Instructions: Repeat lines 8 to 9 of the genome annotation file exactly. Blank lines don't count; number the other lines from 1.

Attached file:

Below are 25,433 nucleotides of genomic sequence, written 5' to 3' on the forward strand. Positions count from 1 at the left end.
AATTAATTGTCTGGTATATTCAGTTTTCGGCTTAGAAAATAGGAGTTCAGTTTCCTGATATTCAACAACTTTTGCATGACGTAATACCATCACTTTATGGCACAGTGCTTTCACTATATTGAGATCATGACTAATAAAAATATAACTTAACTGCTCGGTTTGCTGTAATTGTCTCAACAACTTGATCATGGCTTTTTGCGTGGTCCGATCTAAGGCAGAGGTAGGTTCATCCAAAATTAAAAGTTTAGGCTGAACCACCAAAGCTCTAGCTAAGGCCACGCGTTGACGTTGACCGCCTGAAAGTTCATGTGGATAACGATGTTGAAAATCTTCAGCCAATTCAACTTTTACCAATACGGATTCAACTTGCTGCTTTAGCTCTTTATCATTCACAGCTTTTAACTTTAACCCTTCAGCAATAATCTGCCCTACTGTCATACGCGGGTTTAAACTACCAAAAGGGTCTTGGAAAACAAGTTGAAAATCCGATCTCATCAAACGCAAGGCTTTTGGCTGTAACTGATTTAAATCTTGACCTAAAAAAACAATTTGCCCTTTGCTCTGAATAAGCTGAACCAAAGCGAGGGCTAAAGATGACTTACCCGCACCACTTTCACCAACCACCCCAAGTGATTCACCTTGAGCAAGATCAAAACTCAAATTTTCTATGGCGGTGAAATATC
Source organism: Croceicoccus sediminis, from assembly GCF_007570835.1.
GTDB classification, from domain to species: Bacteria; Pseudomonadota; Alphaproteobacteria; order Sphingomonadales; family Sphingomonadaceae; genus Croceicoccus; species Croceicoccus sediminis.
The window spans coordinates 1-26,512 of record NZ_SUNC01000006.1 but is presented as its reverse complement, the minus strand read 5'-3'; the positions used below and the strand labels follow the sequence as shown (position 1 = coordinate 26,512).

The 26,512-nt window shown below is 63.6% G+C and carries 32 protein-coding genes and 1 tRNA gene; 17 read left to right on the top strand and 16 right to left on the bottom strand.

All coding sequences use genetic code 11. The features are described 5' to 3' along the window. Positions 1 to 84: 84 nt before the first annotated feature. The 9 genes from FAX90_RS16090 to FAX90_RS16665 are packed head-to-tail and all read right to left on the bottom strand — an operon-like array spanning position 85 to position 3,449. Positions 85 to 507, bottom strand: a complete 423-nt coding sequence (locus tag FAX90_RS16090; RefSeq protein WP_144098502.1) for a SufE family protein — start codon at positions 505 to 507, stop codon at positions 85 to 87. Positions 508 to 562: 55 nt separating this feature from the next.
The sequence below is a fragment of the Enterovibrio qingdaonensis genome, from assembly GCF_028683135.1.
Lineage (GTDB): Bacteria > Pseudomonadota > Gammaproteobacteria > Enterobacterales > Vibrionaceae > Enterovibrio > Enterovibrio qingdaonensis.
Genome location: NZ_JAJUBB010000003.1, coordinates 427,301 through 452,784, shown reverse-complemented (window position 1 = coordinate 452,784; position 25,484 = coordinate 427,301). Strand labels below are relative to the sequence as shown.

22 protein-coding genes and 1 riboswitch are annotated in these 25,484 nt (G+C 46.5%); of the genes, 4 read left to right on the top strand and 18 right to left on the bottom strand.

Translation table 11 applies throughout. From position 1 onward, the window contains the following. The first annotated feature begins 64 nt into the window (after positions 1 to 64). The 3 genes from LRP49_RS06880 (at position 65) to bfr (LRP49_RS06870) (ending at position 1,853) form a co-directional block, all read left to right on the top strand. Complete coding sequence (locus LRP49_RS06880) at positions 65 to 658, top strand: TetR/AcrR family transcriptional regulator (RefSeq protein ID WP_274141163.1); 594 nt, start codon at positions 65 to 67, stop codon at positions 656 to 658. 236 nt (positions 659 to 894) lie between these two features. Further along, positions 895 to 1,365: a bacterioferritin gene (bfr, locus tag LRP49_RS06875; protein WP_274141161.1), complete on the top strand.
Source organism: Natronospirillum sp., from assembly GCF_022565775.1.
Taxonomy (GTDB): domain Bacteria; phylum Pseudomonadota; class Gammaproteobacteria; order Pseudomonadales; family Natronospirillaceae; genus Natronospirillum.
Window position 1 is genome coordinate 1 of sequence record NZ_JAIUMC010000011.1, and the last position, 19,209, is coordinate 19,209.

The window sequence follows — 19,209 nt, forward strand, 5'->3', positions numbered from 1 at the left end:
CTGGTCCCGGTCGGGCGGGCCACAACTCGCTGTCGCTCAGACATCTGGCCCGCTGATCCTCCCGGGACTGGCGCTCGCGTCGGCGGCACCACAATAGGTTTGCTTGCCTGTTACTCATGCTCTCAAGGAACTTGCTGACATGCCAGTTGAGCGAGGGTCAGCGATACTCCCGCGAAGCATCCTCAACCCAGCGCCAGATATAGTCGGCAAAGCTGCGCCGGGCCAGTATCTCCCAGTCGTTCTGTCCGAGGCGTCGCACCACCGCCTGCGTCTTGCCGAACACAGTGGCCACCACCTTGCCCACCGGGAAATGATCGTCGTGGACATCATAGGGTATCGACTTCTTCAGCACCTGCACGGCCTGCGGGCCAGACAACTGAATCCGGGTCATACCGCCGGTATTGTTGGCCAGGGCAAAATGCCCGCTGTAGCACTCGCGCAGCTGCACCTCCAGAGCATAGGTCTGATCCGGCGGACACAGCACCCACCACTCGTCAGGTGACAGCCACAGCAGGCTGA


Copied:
The sequence below is a fragment of the Enterovibrio qingdaonensis genome, from assembly GCF_028683135.1.
Lineage (GTDB): Bacteria > Pseudomonadota > Gammaproteobacteria > Enterobacterales > Vibrionaceae > Enterovibrio > Enterovibrio qingdaonensis.